Millennials. Millennials, Millennials, Millennials. Oh, did I forget to mention, Millennials?

There they are, seemingly in every news story expose about politics, economics, social media, you name it. If there’s anything the Millennial Generation gets right, it’s self-aggrandizement via social media recognition.

Do they have money? Yes.

Are they a rising financial power that banks and credit unions are wise to address? Yes.

Are they the sole generation that with the click of yet another selfie will save the future of financial institutions as we know them? Tap the brakes on that.

Sandwiched between the Baby Boomer Generation and the much mentioned Millennials are people like me — Gen Xers. Remember us?

People used to talk about us in a galaxy long ago and far away, when years started with the number 19. It seems like we were the darling of social demographic studies until they figured out the one thing about us that is glaringly apparent — Gen Xers are darn hard to figure out.

Born roughly between 1965 – 1980, Gen X is now entering middle age. The recent death of 90s icon Luke Perry was a punch to the gut of our generation, reminding us that we’re not as young as we once were and not as invulnerable as failing youth once taught us.

But are we financially irrelevant? Unfortunately, the branding and marketing of many banks and credit unions would make it seem that way

Here are some Gen X stats that might change your mind:

  • 52% have credit card debt
  • 30% have student loans
  • 55% of U.S. startup companies are founded by Gen Xers
  • 31% of total U.S. income is made by Gen X (but we only comprise 25% of the population)

Depending on age and life choices, we are firmly entrenched in the workforce, paying increasingly higher taxes to fund the aspirations of generations on either side of us and, increasingly, neglected in the outreach of financial institutions.

We are raising children (and/or grandchildren), trying to save for the future as we pay for the present and borrowing for the things we need/want in order to enjoy life in fuller measure.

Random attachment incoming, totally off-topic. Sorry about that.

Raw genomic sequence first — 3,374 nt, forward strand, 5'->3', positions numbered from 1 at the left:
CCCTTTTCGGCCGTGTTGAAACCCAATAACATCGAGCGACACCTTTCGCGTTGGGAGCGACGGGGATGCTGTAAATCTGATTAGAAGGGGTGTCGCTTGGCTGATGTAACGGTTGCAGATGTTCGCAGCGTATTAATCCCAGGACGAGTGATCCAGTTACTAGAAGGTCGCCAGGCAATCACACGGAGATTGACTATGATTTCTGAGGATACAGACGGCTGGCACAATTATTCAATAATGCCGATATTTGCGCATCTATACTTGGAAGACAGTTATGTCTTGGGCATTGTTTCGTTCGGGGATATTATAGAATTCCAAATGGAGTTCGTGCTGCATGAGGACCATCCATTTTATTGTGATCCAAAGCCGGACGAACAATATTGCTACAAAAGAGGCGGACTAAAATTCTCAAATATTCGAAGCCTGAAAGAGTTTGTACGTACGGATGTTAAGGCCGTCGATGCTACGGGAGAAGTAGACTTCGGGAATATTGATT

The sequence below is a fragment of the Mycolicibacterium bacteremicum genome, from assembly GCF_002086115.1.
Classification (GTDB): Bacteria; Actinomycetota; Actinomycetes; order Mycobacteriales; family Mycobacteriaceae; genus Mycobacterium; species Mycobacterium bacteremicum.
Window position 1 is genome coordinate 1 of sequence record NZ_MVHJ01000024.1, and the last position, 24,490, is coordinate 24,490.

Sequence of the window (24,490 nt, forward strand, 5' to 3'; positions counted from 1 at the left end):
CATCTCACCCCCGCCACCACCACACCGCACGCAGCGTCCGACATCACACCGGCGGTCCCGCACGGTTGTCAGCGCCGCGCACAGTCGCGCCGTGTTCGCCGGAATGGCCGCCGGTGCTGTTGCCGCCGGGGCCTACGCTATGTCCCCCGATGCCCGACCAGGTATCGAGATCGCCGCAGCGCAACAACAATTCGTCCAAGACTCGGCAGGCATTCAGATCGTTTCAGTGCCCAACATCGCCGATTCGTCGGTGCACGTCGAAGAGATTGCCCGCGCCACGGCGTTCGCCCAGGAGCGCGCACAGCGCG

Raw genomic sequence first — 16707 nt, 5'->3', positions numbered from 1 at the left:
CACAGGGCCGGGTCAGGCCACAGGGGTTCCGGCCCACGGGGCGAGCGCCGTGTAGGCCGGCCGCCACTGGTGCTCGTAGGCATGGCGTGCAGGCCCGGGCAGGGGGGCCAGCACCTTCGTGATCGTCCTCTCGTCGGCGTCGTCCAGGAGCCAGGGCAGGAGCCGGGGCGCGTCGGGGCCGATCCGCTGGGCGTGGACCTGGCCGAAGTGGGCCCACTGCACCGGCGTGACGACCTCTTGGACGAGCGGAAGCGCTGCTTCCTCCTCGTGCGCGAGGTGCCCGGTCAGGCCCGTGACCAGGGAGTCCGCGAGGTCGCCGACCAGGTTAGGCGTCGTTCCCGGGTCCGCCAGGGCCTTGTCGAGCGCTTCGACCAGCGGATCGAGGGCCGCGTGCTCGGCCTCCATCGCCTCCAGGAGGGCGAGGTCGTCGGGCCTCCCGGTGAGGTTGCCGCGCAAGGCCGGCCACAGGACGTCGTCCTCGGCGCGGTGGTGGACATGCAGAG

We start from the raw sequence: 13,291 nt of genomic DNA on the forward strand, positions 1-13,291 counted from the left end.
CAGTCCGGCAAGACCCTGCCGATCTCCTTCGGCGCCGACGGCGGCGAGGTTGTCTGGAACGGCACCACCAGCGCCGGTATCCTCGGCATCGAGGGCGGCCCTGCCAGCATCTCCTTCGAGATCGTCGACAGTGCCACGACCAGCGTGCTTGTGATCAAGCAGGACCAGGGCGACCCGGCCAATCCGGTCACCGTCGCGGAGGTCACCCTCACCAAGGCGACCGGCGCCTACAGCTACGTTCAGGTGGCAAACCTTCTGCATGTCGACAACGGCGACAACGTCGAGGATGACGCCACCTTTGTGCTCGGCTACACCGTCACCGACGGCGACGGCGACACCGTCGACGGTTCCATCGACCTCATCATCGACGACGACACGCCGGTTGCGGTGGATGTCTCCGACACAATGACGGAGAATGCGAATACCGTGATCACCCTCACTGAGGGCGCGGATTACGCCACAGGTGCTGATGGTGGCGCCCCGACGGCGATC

Some sobering facts you need to know about Gen X, according to Pew Research Center:

  • 47% have a parent age 65 or older AND are supporting a child
  • 15% are financially supporting the aging parent and dependent child
  • Gen Xers are poised to inherit the companies—and incomes—of their professional Baby Boomer predecessors in

In other words, Gen X, while perhaps smaller in sheer numbers, is just as relevant and important as the Millennial Generation. Economically and otherwise.

What made Gen X cool and desirable to financial institutions twenty years ago is still there and to supplant it due to the chest-beating self-importance of Millennials is just bad business.

To put it as bluntly and honestly as a clichéd cynical Gen Xer can — banks and credit unions, for the most part, are doing a lousy job when it comes to anticipating our needs, reaching out to us and establishing meaningful relationships.

Does your strategic plan consider the needs of Gen X? Does your consumer experience program attempt to reach us in ways that resonate with our life experiences and thinking? Does your brand and marketing visually and contextually represent (another plus in the Gen X column — we actually remember reading things with more than 280 characters) the look and feel of Generation X?

If not, again, your bank or credit union is completely missing the boat when it comes to Gen X. We may not have the population and retirement dollar clout of Baby Boomers or the InstaSnapGram “me, me, me” focus and unproven exuberance of Millennials, but we matter. Our families matter. Our dreams (fading as they may be) matter. Our financial goals and needs matter.

As Douglas Copeland, author of “Generation X: Tales for an Accelerated Culture,” (often attributed with creating our generational moniker) put it: “… we spend our youth attaining wealth and our wealth attaining youth.”

In our formative years, society shackled us with terms like “detached, cynical, filled with a sense of dread.” In fairness, we earned these terms. We also have financial needs as important and potentially financially lucrative to financial institutions as the self-regarding tsunami of Baby Boomers and Millennials bookending us on either side.

Does your bank or credit union want to be a part of that?